Hart of the matter
The striking thing about Kevin Hart: What Now? is how much funnier his stand-up comedy is compared to the majority of his screen roles, which generally fall into the category of high-concept, low-yield buddy movies (Central Intelligence, Ride Along 1 and 2, Get Hard, et al).
Indeed, the concert itself generates far more laughs than a James Bond-type opening prior to his live performance at Lincoln Financial Field in his (and my) hometown, Philadelphia, capping off a 151-city tour that became the highest-grossing stand-up tour ever.
When Hart takes the stage and lets loose, he’s less a joke-teller than a storyteller, and his humor stems from his comic image – that of a cocksure macho man quickly brought down by his own neuroses and insecurities. He’s self-deprecating but also endearing, and in his stream-of-consciousness take on parenthood, relationships, celebrity status, social media and sex – not necessarily in that order — he scores some big laughs.
Under the competent if uninspired direction of Leslie Small, who has directed Hart in previous stand-up specials, there are the requisite, mostly random shots of the crowds laughing or waving to the cameras, although a quick glimpse of one frowning audience member almost brings the house down. Like a lot of stand-up concert films, What Now? is hit-and-miss, but there’s no denying the energy Hart brings to his routine, with his physical prowess coming to the fore – and sometimes the rescue.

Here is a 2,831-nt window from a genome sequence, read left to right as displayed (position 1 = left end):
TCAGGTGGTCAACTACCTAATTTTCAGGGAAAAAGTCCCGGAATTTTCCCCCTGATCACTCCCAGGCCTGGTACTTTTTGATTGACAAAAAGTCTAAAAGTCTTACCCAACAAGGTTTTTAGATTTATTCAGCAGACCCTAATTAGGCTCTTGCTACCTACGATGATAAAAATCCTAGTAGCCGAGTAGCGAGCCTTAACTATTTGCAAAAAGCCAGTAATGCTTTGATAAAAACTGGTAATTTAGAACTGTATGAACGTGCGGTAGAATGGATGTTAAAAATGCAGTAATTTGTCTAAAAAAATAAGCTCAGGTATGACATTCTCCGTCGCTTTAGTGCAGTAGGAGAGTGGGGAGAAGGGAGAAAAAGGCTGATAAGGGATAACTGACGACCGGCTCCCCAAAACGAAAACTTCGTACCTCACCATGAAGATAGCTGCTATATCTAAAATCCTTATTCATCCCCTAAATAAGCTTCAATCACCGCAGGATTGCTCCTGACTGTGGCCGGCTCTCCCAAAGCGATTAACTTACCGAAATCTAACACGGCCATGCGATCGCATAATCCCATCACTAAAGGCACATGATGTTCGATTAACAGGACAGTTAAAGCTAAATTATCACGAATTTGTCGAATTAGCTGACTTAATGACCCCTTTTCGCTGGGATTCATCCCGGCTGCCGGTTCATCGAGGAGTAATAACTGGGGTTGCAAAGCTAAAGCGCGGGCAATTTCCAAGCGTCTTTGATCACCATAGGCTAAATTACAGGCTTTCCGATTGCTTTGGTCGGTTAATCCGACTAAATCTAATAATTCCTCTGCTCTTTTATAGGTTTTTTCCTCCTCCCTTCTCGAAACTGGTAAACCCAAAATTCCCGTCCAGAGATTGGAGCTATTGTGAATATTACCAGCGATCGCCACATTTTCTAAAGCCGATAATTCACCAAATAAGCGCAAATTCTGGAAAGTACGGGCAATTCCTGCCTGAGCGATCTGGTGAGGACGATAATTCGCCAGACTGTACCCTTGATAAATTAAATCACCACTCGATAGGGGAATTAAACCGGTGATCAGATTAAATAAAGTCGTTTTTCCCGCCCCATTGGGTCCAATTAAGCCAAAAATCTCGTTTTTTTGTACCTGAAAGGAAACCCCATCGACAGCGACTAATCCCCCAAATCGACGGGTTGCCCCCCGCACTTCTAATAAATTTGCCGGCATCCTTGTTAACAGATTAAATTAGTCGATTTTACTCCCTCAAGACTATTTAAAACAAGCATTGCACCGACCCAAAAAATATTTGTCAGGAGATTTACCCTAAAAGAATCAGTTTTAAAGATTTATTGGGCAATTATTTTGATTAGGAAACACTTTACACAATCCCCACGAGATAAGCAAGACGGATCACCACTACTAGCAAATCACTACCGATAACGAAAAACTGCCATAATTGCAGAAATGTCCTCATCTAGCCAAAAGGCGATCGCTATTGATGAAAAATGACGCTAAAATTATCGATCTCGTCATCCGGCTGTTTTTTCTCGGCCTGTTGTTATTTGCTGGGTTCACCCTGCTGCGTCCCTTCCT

The James Bond stuff, helmed by Tim Story of Hart’s Ride Along films – sees Hart identified as “Agent 0054,” and although it sometimes replicates the look and feel of the Bond films (especially during the opening-credit sequence) – it isn’t as funny as the best of the concert, despite the presence of Don Cheadle, Ed Helms, and former Bond girl Halle Berry.
As the concert lasts around 70 minutes, these bookends therefore qualify as filler, a mere and unnecessary excuse to pad the running time to feature length.
Affleck in action
In The Accountant, Ben Affleck plays the title character, one Christian Wolff (not his real name). Christian suffers from a rare form of autism yet is highly functional. Not only is he a brilliant mathematics savant – hence his vocation – but he’s also a one-man killing machine.
Without the autism element, The Accountant is a thoroughly routine shoot’-em-up, competently if unmemorably executed by director Gavin O’Connor. The action scenes are reasonably well-staged, and although Bill Dubuque’s screenplay is leavened with gallows humor, it’s also needlessly complicated.
As the film approaches its drawn-out climax, replete with a few twists (the biggest of which is also the most predictable), the plot doesn’t so much unravel as thicken. Complexity is one thing, confusion is another.
That Wolff’s clientele includes some of the world’s most dangerous terrorists, Treasury Department head Ray King (JK Simmons) coerces rookie agent Marybeth Medina (Cynthia Addai-Robinson) to launch a covert investigation into his dealings, at just the time that Wolff has tackled his latest task, to audit the books of a high-tech robotics firm in Chicago. Needless to say, the job’s a lot more difficult than it initially appears.